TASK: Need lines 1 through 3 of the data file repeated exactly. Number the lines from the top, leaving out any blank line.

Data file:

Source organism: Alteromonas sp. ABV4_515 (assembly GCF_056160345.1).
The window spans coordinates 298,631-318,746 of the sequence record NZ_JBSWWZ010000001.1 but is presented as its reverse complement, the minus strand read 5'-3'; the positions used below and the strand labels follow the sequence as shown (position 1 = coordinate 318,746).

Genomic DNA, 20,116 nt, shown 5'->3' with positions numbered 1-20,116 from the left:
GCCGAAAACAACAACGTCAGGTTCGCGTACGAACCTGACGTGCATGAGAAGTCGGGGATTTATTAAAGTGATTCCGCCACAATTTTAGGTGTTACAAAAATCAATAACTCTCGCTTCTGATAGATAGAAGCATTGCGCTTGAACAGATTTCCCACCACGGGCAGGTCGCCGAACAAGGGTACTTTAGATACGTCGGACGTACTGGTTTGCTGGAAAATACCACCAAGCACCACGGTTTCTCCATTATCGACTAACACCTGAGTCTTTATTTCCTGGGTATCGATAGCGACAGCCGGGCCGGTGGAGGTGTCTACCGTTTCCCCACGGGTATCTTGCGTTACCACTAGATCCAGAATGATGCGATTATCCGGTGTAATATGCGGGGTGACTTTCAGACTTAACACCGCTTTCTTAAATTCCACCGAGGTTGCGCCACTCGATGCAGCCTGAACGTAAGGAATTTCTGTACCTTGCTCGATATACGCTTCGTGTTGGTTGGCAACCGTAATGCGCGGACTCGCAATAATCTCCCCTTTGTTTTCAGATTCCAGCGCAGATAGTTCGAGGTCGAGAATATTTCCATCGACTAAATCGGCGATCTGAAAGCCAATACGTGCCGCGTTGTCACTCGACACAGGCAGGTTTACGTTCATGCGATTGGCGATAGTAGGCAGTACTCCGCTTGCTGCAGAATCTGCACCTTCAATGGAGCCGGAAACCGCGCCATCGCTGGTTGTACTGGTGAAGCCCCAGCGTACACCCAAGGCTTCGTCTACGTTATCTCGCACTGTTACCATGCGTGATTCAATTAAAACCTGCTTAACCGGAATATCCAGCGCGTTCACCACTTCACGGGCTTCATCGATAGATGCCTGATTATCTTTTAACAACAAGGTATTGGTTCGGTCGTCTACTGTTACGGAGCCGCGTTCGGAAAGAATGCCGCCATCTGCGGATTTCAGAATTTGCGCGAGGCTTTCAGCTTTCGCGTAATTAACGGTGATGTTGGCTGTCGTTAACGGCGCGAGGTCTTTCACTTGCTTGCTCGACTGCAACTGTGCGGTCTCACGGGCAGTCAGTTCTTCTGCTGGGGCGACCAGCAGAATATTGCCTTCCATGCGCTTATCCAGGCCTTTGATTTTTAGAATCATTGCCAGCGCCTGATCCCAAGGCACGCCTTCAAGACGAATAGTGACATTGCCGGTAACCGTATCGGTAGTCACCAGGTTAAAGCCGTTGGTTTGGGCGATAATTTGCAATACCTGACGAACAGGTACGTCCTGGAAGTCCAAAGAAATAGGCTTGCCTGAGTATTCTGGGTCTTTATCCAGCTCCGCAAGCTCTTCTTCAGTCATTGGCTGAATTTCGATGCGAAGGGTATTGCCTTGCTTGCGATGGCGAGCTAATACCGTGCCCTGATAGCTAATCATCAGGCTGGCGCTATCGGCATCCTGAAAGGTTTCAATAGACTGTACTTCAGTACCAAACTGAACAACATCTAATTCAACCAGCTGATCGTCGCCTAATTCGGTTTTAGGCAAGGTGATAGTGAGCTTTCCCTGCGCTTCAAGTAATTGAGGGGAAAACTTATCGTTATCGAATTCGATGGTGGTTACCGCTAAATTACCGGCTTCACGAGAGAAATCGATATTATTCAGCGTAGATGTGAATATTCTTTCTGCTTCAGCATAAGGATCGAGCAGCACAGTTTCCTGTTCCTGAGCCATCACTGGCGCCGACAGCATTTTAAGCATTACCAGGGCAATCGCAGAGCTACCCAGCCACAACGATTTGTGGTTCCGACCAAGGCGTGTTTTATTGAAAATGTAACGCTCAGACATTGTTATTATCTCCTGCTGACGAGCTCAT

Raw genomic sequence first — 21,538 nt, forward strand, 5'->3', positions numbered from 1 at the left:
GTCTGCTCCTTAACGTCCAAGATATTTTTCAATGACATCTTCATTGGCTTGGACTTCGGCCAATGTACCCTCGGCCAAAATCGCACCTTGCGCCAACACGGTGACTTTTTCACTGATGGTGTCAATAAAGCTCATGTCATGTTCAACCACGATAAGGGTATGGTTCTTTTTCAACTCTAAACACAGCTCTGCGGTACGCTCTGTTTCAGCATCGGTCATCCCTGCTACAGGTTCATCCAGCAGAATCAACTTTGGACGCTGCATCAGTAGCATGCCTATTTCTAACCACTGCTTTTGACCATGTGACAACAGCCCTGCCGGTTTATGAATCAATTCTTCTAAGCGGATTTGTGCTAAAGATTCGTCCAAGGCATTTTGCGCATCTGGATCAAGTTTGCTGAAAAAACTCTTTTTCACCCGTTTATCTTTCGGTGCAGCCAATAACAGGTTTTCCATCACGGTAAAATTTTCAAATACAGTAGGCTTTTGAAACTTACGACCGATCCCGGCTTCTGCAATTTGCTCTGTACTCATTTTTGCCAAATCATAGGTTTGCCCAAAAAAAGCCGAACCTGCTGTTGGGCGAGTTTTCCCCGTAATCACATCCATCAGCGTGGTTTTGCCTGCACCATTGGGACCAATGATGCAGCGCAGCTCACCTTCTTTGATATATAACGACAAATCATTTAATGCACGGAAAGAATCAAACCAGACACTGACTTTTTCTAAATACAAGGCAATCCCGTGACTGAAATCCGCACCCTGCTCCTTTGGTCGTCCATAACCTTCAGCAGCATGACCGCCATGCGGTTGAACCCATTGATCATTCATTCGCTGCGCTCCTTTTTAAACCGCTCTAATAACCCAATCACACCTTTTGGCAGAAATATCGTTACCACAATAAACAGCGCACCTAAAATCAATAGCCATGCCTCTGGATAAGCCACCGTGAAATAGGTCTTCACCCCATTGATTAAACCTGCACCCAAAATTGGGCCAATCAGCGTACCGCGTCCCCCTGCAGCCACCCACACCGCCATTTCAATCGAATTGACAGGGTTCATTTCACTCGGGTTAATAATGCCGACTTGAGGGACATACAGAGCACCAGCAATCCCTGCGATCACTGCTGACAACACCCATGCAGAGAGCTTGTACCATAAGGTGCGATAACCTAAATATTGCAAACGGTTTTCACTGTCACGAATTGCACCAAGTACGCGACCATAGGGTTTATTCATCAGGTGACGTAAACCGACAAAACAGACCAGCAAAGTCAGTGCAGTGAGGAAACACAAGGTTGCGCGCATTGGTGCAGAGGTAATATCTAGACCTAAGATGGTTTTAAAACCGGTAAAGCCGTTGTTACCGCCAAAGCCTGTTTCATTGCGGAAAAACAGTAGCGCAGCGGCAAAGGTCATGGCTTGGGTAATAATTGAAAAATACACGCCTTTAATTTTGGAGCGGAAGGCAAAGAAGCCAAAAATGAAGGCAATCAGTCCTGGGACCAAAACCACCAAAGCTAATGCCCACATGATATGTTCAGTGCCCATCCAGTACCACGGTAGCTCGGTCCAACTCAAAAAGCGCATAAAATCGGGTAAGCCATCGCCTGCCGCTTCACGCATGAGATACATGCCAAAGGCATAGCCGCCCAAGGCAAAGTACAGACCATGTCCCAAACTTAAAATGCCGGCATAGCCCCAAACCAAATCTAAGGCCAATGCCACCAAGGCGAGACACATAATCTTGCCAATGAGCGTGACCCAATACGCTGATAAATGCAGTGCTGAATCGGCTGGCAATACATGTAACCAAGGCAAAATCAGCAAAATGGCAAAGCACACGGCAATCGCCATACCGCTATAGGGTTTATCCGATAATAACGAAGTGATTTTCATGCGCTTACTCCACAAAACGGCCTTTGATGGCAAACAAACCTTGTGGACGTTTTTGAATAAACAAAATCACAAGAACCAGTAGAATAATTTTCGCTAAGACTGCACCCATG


Source organism: Alteromonas sp. ABV4_515 (assembly GCF_056160345.1).
The window spans coordinates 298,631-318,746 of the sequence record NZ_JBSWWZ010000001.1 but is presented as its reverse complement, the minus strand read 5'-3'; the positions used below and the strand labels follow the sequence as shown (position 1 = coordinate 318,746).

Genomic DNA, 20,116 nt, shown 5'->3' with positions numbered 1-20,116 from the left: